Nonetheless we have found a couple nice houses for rent and are “negotiating.” And what we have found for sure is that there are a great number of nice, quiet neighborhoods outside of Dumaguete where we think we can happily live. We’ve also seen plenty of decently priced properties to buy when we get to that point. Rental prices are inexpensive and unlike in the US can be negotiated. This is something to definitely remember in the Philippines; outside of malls and car dealerships, most anything is negotiable.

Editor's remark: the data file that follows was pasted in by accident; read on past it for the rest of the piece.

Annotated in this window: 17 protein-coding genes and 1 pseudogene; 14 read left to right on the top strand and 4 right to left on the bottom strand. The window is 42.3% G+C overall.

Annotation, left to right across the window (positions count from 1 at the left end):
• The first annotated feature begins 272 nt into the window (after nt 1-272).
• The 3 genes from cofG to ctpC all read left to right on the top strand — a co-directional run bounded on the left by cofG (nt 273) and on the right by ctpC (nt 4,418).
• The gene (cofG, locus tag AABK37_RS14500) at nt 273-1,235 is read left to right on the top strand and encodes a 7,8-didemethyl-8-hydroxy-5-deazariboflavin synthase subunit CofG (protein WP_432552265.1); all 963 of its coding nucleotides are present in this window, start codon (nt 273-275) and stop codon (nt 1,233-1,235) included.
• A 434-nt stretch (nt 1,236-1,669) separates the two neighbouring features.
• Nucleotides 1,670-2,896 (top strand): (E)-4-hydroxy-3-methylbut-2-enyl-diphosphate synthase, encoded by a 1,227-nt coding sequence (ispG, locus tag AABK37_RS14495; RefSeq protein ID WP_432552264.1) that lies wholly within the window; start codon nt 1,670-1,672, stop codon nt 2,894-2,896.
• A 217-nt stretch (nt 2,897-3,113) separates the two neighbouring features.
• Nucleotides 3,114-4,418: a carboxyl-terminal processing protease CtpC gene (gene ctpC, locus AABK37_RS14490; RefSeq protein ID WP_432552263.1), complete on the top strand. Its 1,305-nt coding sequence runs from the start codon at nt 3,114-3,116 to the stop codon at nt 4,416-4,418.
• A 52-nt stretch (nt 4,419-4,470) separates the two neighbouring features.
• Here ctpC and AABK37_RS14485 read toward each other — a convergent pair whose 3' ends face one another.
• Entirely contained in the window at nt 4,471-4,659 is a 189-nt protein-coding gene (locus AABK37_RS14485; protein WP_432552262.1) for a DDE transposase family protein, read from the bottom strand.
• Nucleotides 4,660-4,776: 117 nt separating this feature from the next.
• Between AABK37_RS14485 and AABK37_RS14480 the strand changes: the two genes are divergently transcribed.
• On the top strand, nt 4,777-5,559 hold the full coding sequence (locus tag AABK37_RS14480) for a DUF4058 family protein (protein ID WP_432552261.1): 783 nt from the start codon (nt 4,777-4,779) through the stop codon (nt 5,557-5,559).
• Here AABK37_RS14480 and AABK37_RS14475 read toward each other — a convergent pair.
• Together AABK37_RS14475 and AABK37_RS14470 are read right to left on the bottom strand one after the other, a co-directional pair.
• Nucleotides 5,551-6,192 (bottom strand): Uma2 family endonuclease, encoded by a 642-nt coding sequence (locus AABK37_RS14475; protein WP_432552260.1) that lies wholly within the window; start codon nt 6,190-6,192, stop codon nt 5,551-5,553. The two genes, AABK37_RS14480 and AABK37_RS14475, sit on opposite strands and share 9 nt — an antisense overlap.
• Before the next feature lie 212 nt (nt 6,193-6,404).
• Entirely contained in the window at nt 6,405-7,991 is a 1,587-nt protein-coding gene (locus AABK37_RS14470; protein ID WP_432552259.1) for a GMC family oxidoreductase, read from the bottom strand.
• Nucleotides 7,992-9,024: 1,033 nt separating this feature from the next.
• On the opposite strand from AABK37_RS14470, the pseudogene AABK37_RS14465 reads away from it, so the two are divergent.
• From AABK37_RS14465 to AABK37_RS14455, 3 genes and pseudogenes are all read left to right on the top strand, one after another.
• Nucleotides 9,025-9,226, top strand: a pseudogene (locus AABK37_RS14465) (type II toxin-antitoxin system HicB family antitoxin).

Speaking of car dealerships, we spent most of today looking for a car. Did the normal thing of going to dealers and taking a test drive. Except I had never driven in the Philippines and – well the driving is different here. Dumaguete is a mixture of hundreds of trikes, thousands of motorcycles, as well as plenty of cars, buses and trucks. There are no stop lights here; you heard that right – not a one. Therefore the way people negotiate the traffic (what we would call right of way) is unique and complex. But hell, I drove in NYC, so I can drive here, right? The salesman sat in the passenger seat and Janet sat in the back of the car, allegedly to check the leg room. She was terrified and there was a certain amount of backseat driving going on. I reminded her that I’d driven for nearly 50 years and hadn’t killed anyone yet. This did not allay her fears.